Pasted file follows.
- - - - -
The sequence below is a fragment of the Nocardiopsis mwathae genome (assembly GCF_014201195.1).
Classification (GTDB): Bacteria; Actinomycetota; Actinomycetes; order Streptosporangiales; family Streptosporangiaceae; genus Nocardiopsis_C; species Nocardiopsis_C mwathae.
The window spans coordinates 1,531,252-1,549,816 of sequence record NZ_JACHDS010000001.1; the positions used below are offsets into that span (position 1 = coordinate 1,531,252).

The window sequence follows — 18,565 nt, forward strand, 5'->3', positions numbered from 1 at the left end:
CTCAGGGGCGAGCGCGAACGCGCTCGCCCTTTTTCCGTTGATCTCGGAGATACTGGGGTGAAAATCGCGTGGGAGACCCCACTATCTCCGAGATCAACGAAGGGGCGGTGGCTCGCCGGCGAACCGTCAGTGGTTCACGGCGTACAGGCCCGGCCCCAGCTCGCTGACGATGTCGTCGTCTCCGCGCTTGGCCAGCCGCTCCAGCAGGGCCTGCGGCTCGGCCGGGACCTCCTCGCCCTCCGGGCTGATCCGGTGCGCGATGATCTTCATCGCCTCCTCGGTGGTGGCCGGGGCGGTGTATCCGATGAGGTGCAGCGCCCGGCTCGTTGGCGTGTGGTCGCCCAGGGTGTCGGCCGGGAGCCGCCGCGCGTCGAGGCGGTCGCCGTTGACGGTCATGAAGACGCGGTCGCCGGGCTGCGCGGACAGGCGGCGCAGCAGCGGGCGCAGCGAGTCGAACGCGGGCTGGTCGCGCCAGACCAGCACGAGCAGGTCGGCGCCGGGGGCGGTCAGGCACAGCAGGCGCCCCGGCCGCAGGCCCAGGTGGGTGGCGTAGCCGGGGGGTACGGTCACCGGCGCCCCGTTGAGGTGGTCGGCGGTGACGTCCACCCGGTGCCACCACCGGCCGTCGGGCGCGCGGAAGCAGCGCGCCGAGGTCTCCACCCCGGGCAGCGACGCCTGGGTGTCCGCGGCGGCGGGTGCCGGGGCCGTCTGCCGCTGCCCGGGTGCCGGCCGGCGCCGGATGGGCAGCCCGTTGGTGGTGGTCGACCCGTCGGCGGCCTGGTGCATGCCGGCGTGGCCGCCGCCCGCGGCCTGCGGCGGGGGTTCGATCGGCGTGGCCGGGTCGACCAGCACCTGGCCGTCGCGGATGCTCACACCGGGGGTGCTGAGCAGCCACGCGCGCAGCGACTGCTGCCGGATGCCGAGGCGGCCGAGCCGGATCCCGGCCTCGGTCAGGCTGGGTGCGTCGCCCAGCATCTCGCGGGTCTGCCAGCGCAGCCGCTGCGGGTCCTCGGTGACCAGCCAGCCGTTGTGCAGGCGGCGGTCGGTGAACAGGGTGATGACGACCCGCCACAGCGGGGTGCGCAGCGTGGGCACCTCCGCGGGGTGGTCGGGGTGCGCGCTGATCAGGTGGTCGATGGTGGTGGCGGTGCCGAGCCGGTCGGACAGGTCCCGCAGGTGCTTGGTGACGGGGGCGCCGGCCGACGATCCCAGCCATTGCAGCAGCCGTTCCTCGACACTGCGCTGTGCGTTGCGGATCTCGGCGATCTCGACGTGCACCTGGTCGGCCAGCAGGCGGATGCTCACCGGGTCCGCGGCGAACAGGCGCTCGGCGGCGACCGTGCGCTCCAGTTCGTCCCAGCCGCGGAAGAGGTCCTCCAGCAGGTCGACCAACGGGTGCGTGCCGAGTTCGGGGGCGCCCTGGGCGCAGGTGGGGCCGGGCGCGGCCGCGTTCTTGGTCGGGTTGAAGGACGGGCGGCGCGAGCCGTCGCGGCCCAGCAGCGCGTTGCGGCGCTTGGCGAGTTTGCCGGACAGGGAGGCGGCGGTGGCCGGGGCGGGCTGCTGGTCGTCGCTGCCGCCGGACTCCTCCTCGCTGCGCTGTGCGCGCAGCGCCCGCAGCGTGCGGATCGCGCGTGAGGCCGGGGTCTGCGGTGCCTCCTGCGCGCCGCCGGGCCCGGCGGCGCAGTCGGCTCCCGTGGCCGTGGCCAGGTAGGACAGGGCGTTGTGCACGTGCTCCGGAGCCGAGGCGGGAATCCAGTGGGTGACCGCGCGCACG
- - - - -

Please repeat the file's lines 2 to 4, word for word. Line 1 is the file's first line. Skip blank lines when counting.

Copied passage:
Classification (GTDB): Bacteria; Actinomycetota; Actinomycetes; order Streptosporangiales; family Streptosporangiaceae; genus Nocardiopsis_C; species Nocardiopsis_C mwathae.
The window spans coordinates 1,531,252-1,549,816 of sequence record NZ_JACHDS010000001.1; the positions used below are offsets into that span (position 1 = coordinate 1,531,252).

The window sequence follows — 18,565 nt, forward strand, 5'->3', positions numbered from 1 at the left end: